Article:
“Hate and intolerance have dominated the narrative – this is a turning point”

“Hate and intolerance have dominated the narrative – this is a turning point”

In the run-up to the most important election for generations, we ask women voters how they feel about the choice that lies ahead. 

Jeanna Deswert is a midwife and reproductive rights advocate from Texas who has worked on refugee camps in Eastern Europe, the Middle East and Asia. She is currently volunteering in Ecuador.

The past four years have been a backslide, a complete political regression where hate, intolerance, and extremism have dominated the American narrative. The upcoming presidential election represents a critical turning point, not only for American citizens but for the United States’ position as a global leader. If the current president is re-elected, the political climate of the United States will continue to destabilize and reinforce ideas of intolerance. The neoliberal trends that have driven US politics in recent years will persist. I feel deeply concerned for the future of the United States and the magnitude of this election weighs heavily.  

The most important issues for American citizens in this election center on social justice, police reform, immigration, healthcare, economy, and national security. These issues remain divisive and have shifted in support of corporate and elitist interests instead of the interests of the individual or the people of America. Social justice is a concept that overarches many key policy issues yet is not adequately integrated into any of them.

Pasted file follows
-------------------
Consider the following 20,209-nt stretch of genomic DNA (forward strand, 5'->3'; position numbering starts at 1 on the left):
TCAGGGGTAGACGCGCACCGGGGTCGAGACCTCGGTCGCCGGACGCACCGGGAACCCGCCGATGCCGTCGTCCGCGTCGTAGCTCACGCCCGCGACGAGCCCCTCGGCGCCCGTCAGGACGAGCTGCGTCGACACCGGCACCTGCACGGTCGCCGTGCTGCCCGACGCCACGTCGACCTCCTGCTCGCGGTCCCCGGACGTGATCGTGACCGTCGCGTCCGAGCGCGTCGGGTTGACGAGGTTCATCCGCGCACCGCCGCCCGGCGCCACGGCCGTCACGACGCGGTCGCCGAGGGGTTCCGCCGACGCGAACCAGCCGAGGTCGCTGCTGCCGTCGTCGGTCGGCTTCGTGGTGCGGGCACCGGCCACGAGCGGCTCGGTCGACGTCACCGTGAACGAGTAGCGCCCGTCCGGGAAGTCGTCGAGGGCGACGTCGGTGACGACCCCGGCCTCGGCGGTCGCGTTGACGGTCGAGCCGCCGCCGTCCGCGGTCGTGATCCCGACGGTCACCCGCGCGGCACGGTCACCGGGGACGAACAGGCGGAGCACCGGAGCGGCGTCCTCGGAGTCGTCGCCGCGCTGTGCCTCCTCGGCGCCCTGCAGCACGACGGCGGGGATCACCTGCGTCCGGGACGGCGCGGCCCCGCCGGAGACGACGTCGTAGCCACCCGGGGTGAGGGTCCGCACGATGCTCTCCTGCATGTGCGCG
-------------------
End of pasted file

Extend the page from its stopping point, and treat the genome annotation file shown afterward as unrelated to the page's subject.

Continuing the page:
The most critical issue that needs to be addressed by the next president is restoring public trust in the system of governance. There is a significant lack of transparency with the current administration, and it does not represent or support the interests of the American people.  

There is no true reform happening that is in the interest or benefit of the people. It is almost exclusively for the benefit of the top 1% and deep pocketed corporations at the expense of the general public. The next president needs to restore faith in our government, increase transparency, and target the antiquated systems and institutions that keep American citizens in a position of disadvantage. All of this must be done through a framework of social justice. 

This year, mass protests erupted across the nation in support of the Black Lives Matter movement, calling for systemic change and police reform. The voices of the people were loud and clear yet nothing is changing. We are still fighting the fights we were led to believe ended with the Civil Rights movement. Nothing is changing and people are acutely aware of this.

The next presidential administration must acknowledge the institutional and systemic racism that pervades our government at the federal, state, and local levels. It must acknowledge the existing policies in place that reinforce racism. Government policy must be constructed through the lens of social justice in order to truly dismantle and restore our system of governance.  

I want more accountability to the American people and less toward the underlying corporatocracy. I want a President who is truly for the people, and one who will dismantle our fractured system of governance.

Read more from Jeanne on NADJA here. Her first book, about her experiences as a volunteer midwife on refugee camps is out now. Visit her website JD Midwifery for more information.

Featured image America vector created by pikisuperstar – www.freepik.com

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